Smartphone sales are expected to rise nearly 50% this year, according to research firm IDC, which means that whatever the make and model — the Apple (NASDAQ: AAPL) iPhone, Motorola (NYSE: MMI) Droid, Research in Motion (NASDAQ: RIMM) BlackBerry– consumer demand isn’t waning.
That’s good news for mobile payment services, or technologies that let consumers create an electronic wallet online and use their phones to pay for things at checkout instead of using cash or swiping a credit card. Mobile payments totaled $32 billion in 2009. In 2010, they hit $245 billion. More than just a niche service, mobile payments are increasingly big business.
It’s natural to want to get in on the mobile payments boom while the technology is still hot. Luckily for investors, some familiar and reliable stocks are poised to benefit greatly from the increasing interest in mobile payments. These five stocks both offer their own mobile payment services and are heavily invested in mobile payment technologies. These stocks stand to benefit as mobile payments are again expected to grow in 2011.
American Express (NYSE: AXP): The originator of the plastic credit card is moving fast to stake its claim in the mobile payments sector. It opened its own digital payments service called Serve at the end of March, allowing customers not only make payments using their mobile phones but even make cash withdrawals at ATMs. Users fund the wallets with a bank account number or even a competing credit card like MasterCard (NYSE: MA). American Express also invested $19 million in mobile payment service Payfon—which lets you check out using your mobile phone’s number—in April. Payfone’s service will be supported by Serve.
Visa (NYSE: V): Like American Express, Visa is busy making its own digital payments service as well as investing in new mobile payment start-ups. The company announced May 11 that it would start its own, still-unnamed digital wallet service in the fall that will let users make one-click purchases at online stores as well as through their phones. More significant for its long-term stake in the mobile payment business, however, is Visa’s $27.5 million investment in Square. The start-up manufactures its own mobile payment technology that does away with cash registers entirely—customers merely wave their Square-supported phone in front of an electronic dongle. Visa’s support should spur adoption of Square’s technology.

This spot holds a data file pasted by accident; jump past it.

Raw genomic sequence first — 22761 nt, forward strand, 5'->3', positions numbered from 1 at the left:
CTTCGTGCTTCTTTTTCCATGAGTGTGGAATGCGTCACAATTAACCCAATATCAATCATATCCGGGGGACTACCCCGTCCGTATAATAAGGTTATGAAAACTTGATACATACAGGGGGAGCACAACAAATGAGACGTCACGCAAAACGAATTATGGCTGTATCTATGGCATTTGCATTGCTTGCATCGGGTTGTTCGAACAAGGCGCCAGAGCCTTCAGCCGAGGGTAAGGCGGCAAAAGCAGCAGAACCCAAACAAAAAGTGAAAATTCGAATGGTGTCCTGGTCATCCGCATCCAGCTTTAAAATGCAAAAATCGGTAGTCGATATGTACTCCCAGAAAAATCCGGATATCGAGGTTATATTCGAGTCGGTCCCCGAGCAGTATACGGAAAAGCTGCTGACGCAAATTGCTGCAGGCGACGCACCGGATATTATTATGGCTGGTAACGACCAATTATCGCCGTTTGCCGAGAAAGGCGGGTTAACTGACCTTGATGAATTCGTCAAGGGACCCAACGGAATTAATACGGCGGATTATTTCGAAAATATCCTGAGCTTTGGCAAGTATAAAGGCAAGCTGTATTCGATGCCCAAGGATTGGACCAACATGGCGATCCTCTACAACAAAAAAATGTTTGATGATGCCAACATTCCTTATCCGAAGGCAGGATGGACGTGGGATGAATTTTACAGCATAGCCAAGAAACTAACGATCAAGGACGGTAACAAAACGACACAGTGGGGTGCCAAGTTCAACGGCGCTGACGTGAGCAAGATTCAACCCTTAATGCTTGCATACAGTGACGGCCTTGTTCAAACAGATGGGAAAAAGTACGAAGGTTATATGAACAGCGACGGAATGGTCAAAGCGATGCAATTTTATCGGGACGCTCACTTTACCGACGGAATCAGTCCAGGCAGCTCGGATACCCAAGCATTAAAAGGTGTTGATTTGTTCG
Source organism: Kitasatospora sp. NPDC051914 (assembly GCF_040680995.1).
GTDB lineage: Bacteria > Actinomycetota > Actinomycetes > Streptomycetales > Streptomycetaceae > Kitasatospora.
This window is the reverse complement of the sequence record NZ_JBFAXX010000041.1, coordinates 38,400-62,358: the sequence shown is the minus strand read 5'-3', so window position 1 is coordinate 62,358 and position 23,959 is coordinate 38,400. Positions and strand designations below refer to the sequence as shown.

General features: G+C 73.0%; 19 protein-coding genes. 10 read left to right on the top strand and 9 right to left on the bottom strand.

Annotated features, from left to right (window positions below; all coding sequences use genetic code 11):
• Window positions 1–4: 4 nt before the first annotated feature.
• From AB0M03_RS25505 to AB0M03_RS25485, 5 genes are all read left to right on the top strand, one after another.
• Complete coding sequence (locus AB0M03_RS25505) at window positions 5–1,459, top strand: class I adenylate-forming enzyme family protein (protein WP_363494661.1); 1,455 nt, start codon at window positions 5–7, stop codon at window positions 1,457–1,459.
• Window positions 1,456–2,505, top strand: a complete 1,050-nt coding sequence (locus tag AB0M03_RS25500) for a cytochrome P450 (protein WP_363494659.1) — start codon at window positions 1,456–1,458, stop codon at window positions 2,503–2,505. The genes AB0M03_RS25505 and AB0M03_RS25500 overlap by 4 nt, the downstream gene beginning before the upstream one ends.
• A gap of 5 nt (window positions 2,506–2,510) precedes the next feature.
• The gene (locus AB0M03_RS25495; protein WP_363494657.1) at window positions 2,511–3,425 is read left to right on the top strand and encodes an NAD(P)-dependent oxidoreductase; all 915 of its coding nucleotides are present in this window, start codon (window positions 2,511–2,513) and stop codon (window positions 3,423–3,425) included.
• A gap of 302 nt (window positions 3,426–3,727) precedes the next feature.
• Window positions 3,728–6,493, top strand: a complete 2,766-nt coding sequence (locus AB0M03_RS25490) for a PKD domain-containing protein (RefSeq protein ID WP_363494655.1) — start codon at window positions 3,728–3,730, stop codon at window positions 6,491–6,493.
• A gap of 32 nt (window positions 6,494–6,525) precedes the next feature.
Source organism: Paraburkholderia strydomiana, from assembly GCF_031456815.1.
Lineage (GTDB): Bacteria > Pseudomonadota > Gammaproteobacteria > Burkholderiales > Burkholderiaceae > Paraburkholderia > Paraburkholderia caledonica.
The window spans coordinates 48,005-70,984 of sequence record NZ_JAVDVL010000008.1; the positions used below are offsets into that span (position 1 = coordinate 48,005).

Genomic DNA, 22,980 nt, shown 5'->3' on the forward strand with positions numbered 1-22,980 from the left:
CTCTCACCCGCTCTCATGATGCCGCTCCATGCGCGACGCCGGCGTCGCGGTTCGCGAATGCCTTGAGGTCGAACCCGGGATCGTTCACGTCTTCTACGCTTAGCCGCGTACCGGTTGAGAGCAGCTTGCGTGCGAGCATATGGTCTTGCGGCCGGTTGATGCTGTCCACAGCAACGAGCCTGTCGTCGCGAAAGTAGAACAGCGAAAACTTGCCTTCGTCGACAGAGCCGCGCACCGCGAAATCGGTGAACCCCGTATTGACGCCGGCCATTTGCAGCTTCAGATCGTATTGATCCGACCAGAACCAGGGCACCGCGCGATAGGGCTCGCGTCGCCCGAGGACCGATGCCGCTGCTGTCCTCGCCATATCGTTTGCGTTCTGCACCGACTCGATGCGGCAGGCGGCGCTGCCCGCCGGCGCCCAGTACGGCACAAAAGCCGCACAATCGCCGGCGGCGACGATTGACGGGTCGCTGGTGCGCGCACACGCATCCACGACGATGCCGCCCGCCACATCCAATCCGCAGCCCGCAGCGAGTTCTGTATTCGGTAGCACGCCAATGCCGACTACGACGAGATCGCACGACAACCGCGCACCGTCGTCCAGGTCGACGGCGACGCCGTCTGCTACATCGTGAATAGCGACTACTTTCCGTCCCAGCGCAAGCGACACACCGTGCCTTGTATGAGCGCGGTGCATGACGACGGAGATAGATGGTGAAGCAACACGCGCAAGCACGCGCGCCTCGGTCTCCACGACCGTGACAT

Paypal: The original giant of online payments, the eBay (NASDAQ: EBAY) subsidiary Paypal is already an established player in the mobile payments field. The company started the Titanium+Conference mobile payment program in October 2010. The program lets small businesses design their own smartphone applications for accepting mobile payments. Paypal claims to have a stable of 98 million active accounts, meaning that it has a ready-made base of customers with accounts set to use its mobile payment services.
Amazon (NASDAQ: AMZN): Amazon started its Paypal competitor Amazon Payments back in 2006. While it hasn’t quite matched Paypal’s popularity, it’s still managed to grow a sizable customer base. A March report at Bloomberg noted that Amazon is likely to unveil a near field communication (NFC) based mobile payment service for Amazon Payments later this year. Amazon’s aggressively expanded into the mobile business with services like the Kindle electronic bookstore and the Amazon Appstore for Google (NASDAQ: GOOG) Android devices. The mobile payment service should get a huge push from the company this year.
VeriFone (NYSE: PAY): VeriFone is behind many of the programs and devices that accept and process the financial services offered by the aforementioned four companies. It is already deeply entrenched in the mobile payments business with products like the iPhone-based VeriFone application. Last week, it announced a partnership with Micros Systems to create a mobile payment technology specifically for use at restaurants. Share price grew 25% between December and April.